Assisted Technology

Voice Recognition and Screen Readers to Assist Students

Voice Recognition Software Helps Students

THE FUNDAMENTALS OF VOICE RECOGNITION
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1. What is voice recognition technology?

Voice recognition is a computer application that lets people control a computer by speaking to it. In other words, rather than using a keyboard to communicate with the computer, the user speaks commands into a microphone (usually on a headset) that is connected to a computer.

By speaking into the microphone, users can do two things. First, they can tell their computers to execute commands such as open a document, save changes, delete a paragraph, even move the cursor--all without touching a key. Second, users can write using voice recognition in conjunction with a standard word processing program. When users speak into the microphone their words can appear on a computer screen in a word processing format, ready for revision and editing.

2. How does voice recognition work?

First, to operate a computer through voice, the user must learn how to dictate in a word-by-word manner known as "discrete speech." In other words, the computer cannot recognize individual words if they are spoken the way people usually speak--in fluent sentences or "continuous speech." Next, the user must "teach" the system to recognize his or her voice through a combination of training and usage. We all pronounce individual words in different ways, and voice recognition software cannot simply recognize everyone's voice right off the bat.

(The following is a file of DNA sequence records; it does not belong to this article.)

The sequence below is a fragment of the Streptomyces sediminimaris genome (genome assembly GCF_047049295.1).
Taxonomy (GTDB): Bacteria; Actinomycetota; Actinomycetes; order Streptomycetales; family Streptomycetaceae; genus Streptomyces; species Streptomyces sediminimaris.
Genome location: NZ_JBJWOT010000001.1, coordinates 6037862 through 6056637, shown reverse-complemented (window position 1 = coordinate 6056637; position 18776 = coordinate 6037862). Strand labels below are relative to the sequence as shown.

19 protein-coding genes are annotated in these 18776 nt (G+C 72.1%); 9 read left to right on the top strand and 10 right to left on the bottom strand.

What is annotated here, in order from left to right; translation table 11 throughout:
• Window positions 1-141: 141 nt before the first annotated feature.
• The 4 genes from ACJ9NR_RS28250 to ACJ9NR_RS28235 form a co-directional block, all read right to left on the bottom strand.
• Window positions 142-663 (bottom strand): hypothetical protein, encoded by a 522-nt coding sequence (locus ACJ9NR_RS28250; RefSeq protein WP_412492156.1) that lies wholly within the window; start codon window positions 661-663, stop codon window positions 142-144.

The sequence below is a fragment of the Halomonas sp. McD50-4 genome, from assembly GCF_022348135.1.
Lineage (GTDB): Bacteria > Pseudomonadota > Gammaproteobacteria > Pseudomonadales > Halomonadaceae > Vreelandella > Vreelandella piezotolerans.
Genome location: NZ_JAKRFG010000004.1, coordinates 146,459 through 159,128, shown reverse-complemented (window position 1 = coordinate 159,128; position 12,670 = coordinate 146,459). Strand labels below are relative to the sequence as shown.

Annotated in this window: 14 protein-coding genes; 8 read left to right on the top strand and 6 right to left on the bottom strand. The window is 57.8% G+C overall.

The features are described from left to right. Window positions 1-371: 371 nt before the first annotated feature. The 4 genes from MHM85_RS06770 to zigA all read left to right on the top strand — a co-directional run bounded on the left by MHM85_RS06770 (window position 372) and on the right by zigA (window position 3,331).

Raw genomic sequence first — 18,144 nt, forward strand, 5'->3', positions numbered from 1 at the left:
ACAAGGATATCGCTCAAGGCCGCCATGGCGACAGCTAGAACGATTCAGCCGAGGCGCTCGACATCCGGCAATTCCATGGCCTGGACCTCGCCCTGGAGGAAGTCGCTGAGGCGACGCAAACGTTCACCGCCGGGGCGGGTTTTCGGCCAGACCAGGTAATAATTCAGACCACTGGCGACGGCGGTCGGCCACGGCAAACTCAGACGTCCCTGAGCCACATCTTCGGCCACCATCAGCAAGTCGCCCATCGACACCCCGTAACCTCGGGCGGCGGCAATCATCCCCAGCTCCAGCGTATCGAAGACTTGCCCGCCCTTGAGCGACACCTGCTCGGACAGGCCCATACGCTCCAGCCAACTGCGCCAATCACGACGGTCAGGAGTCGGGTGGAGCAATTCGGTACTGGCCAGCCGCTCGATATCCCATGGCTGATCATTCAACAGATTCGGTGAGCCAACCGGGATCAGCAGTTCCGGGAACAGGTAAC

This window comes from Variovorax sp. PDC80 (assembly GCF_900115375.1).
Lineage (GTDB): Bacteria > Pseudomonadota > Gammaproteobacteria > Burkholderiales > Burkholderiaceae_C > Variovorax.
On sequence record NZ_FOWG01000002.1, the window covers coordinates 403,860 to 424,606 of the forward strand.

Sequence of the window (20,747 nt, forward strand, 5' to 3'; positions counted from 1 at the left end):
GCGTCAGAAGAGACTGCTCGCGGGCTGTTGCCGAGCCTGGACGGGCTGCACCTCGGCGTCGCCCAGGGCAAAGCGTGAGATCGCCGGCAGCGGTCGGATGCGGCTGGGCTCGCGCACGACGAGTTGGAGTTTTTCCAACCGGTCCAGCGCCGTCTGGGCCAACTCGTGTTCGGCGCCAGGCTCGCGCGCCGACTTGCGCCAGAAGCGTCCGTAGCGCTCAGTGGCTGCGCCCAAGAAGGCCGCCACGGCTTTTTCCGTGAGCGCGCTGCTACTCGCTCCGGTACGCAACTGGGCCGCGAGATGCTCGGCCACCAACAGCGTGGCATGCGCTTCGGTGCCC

As the user speaks to the system, the software creates a user-specific voice file that contains a lot of information about his or her voice qualities and pronunciations. The system uses this information to make its best guess at what each word is as it is dictated.

The process of "familiarizing" the voice recognition software with an individual voice takes time. When a user takes the time to properly train and use the voice recognition system, which creates a strong and accurate voice file, the system will supply the correct word most of the time. However, the system will never achieve a 100% accuracy rate in all situations. Sometimes the computer just doesn't get it right and suggests the wrong word. The user must then stop and correct the system.

3. What happens when the computer does not recognize a dictated word correctly?

Because the computer "knows" it occasionally makes mistakes, for each word it offers as its best guess, it generates a list of alternative words. In some voice recognition programs, this list appears in a suggestion window on the screen and the words in it change with each dictation. The user can correct a mistake by choosing the desired word from this list if it appears there.

If the correct word is not in this list of alternatives, the user can spell it aloud, letter by letter, or begin typing the letters on the keyboard. The computer will use this information to predict the right word.